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      Parenteral Tiapamil Treatment of Arrhythmias in Cardiac Patients

      a , b

      Cardiology

      S. Karger AG

      Tiapamil, Calcium antagonist, Antiarrhythmic drug

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          Abstract

          27 cardiac patients with different types of arrhythmias were treated in the coronary care unit with tiapamil administered by intravenous infusion. Special attention was given to determining the antiarrhythmic effects in patients with acute coronary insufficiency. In the group of 15 patients with ventricular extrasystoles (VEs; Lown classification III-V), 9 patients had acute myocardial infarction and 1 patient had coronary artery disease. In the group with supraventricular extrasystoles (6 cases), 1 patient had experienced anterior infarction. The third group comprised 6 patients with combined ventricular (Lown V) and supraventricular extrasystoles. In 1 case, the arrhythmia was due to acute anterior infarction, 2 patients had experienced reinfarction and one patient had crescendo angina pectoris. ECG and hemodynamics were monitored continuously before, during and for 20 h following therapy. In patients with VEs alone, the median frequency fell from 612 to 459/h at the third hour of infusion. The median VE/sinus beat quotient decreased from 0.125 to 0.0108 (p < 0.01) in the third hour of treatment, and increased to 0.1029 after the completion of therapy. VE suppression was particularly marked in the 10 patients with coronary artery disease, 7 of these demonstrating a reduction by over 90%. Similar results were obtained in patients with supraventricular arrhythmias and mixed forms.The preliminary results show that tiapamil may be an effective antiarrhythmic agent in supraventricular and particularly in ventricular extrasystoles, and that its spectrum of antiarrhythmic action merits detailed investigation in larger numbers of patients.

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          Author and article information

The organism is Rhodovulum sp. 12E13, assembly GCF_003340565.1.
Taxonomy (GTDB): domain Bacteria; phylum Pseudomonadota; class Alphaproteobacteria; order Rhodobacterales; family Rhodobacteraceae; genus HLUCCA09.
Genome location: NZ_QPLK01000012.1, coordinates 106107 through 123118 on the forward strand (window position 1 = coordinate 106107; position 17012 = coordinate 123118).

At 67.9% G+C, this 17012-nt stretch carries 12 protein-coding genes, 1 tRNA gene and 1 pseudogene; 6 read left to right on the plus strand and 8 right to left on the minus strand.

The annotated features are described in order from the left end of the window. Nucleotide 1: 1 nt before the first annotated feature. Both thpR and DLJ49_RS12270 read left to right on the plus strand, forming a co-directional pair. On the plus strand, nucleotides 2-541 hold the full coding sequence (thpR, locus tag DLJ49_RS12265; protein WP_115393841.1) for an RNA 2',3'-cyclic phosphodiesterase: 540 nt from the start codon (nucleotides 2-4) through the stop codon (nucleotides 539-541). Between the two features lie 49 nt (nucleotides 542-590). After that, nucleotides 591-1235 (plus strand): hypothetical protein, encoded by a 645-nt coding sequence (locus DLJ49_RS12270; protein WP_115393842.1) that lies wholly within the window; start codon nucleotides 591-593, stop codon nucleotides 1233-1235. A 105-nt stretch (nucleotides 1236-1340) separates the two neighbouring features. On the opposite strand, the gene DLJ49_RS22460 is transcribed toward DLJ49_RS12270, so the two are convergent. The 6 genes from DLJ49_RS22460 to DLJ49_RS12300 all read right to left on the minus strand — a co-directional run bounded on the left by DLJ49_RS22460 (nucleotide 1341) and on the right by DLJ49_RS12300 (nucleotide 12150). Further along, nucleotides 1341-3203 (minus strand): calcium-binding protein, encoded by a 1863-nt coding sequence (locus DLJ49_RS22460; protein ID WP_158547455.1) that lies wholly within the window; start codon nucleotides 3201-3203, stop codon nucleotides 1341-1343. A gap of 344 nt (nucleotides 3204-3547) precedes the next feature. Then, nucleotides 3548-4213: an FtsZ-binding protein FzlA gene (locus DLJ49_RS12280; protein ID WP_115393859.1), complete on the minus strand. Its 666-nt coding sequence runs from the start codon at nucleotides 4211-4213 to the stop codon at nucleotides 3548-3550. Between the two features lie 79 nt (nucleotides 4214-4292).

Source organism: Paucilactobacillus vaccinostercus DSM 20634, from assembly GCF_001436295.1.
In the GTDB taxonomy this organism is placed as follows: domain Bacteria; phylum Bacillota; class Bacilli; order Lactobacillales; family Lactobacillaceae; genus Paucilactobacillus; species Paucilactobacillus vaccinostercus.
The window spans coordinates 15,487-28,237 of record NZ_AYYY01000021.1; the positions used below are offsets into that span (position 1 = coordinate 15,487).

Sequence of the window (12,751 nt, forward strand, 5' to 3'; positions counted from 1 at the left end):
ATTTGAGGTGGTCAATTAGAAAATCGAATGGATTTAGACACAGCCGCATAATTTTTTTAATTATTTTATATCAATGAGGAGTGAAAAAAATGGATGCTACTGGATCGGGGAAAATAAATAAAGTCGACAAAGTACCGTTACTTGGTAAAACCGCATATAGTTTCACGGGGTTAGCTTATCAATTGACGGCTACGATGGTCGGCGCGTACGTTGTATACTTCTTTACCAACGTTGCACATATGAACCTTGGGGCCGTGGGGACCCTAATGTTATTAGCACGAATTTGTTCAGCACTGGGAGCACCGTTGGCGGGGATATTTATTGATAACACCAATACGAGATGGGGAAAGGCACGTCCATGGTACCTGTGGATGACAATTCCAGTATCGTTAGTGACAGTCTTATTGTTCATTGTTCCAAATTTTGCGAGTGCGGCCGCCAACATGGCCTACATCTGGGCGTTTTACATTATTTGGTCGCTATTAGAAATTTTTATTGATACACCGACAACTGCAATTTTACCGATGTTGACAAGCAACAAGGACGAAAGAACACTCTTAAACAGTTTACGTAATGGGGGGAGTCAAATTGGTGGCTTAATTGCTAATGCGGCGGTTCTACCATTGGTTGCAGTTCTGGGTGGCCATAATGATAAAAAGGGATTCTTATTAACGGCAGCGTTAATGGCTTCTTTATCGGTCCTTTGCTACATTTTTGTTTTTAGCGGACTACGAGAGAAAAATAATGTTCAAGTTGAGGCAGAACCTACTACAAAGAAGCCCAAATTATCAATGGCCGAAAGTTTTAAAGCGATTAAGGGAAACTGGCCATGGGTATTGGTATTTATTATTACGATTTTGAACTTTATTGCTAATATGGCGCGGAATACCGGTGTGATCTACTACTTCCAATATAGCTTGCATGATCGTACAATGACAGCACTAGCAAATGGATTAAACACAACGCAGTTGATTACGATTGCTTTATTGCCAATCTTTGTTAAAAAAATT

Journal
          CRD
          Cardiology
          10.1159/issn.0008-6312
          Cardiology
          S. Karger AG
          978-3-8055-3588-5
          978-3-318-01756-4
          0008-6312
          1421-9751
          1982
          1982
          07 November 2008
          : 69
          : Suppl 1
          : 192-198
          Affiliations
          aDepartment of Cardiology, Albertinen Hospital, Hamburg; bDepartment of Clinical Investigation and Development, Hoffmann-La Roche AG, Grenzach-Wyhlen, FRG
          Article
          173555 Cardiology 1982;69:192–198
          10.1159/000173555
          © 1982 S. Karger AG, Basel

          Copyright: All rights reserved. No part of this publication may be translated into other languages, reproduced or utilized in any form or by any means, electronic or mechanical, including photocopying, recording, microcopying, or by any information storage and retrieval system, without permission in writing from the publisher. Drug Dosage: The authors and the publisher have exerted every effort to ensure that drug selection and dosage set forth in this text are in accord with current recommendations and practice at the time of publication. However, in view of ongoing research, changes in government regulations, and the constant flow of information relating to drug therapy and drug reactions, the reader is urged to check the package insert for each drug for any changes in indications and dosage and for added warnings and precautions. This is particularly important when the recommended agent is a new and/or infrequently employed drug. Disclaimer: The statements, opinions and data contained in this publication are solely those of the individual authors and contributors and not of the publishers and the editor(s). The appearance of advertisements or/and product references in the publication is not a warranty, endorsement, or approval of the products or services advertised or of their effectiveness, quality or safety. The publisher and the editor(s) disclaim responsibility for any injury to persons or property resulting from any ideas, methods, instructions or products referred to in the content or advertisements.

          Page count
          Pages: 7
          Categories
          Clinical Effect

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